Another example is how vendors such as Legrand license InfoComm curriculum. “As a manufacturer, you know you’re going to have to teach some fundamentals about the basis of that technology in order to talk about what makes you different in the marketplace,” Knick says. “When you’re looking at your time investment to put that program together, you don’t have to start from scratch. You can contract with InfoComm to get some of our content to start from and create a derivative of that.”
Some AV pros would like to see vendors collaborate with one another. “I’d love to see the main audio DSP manufacturers come up with a course that covers audio within the DSP domain, independent of their product,” says Hewshott’s Hunt. “All of them can run it (for the same fee), but with the right policing, it would provide a solid grounding for someone to go onto more specialist training, perhaps with a manufacturer of their choice. The same would apply to a number of similar areas.”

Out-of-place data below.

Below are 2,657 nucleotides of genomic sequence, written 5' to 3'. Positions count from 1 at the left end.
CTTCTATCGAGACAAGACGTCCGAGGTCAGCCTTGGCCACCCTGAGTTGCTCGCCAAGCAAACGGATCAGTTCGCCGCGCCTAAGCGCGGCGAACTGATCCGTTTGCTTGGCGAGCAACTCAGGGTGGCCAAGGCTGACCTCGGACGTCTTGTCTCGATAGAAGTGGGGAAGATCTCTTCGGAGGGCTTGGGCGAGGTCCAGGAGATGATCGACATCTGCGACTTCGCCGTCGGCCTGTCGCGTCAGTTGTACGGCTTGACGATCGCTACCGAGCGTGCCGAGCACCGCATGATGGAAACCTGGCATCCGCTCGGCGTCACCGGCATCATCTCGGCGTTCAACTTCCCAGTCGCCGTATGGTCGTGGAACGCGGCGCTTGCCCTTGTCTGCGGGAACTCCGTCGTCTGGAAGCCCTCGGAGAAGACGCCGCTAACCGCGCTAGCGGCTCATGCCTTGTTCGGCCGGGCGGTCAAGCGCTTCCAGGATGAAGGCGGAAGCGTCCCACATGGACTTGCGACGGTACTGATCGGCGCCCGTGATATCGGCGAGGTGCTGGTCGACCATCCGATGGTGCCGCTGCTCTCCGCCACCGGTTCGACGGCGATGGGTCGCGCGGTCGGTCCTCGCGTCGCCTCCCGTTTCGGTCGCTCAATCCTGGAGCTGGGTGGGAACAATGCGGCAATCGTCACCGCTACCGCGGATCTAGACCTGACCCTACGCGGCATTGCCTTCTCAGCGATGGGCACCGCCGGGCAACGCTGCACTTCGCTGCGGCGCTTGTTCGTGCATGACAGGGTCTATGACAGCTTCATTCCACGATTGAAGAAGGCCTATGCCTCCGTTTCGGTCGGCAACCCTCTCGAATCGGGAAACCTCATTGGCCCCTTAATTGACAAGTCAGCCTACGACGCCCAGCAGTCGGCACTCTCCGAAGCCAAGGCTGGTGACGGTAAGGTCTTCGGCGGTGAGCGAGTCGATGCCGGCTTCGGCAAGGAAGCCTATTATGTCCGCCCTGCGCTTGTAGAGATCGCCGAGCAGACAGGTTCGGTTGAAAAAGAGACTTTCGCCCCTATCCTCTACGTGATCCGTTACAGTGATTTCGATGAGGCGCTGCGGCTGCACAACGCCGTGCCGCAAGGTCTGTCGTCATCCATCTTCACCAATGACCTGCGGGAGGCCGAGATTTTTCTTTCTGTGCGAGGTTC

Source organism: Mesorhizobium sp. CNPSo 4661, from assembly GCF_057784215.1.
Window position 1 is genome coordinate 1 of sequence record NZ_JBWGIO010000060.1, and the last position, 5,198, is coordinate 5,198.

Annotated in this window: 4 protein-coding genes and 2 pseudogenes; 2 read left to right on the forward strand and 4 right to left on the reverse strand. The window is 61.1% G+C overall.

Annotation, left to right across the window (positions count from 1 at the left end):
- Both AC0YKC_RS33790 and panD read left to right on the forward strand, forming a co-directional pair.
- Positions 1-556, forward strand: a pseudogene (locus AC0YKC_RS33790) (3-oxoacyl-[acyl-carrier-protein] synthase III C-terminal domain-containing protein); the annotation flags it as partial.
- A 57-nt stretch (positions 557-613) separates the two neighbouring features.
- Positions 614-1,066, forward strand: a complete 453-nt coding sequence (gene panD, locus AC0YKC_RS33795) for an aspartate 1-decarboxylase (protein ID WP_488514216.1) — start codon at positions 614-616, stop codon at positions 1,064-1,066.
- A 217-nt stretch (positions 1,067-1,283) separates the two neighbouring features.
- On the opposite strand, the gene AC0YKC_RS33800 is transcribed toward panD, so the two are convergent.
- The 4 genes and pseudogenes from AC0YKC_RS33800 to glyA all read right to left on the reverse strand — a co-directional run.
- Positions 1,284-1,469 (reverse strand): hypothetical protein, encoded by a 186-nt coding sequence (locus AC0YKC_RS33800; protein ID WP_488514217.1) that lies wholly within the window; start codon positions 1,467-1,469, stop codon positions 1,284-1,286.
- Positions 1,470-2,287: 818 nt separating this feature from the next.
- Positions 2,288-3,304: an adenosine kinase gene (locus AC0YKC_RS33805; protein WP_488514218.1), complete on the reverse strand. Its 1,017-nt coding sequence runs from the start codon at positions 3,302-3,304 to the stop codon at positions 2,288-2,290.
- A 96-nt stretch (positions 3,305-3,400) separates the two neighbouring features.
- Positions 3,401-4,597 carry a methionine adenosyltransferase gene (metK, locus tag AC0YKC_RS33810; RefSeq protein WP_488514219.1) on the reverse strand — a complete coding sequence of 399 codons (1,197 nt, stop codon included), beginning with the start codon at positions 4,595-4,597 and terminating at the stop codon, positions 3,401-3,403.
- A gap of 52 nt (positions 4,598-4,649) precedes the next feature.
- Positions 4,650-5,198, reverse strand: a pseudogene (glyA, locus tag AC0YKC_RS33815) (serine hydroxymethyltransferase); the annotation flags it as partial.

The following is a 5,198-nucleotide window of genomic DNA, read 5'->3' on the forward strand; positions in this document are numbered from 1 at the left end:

Hunt sees a role for InfoComm, too. “I believe that most of the training should be vendor-led, but it should be regulated,” he says. “If I was to go to one company for a course, I would want to be confident that one of my colleagues in a different part of the world attended the same course with a different vendor and came out of it with the same knowledge. “This is a model that could also be strapped into some of the existing coursework undertaken by tertiary colleges and universities. InfoComm would achieve their prominence by association and certification, thereby raising the profile and driving standards.”
Who really needs a CCNA or MCSE?
The steady convergence of AV and IT affects training and certification. For example, as IT certifications such as CCNA and Microsoft Certified Solutions Expert (MCSE) are increasingly valuable not just for working for projects where AV runs over IT networks. They’re also helpful for winning those projects in the first place because IT departments often are in charge of AV.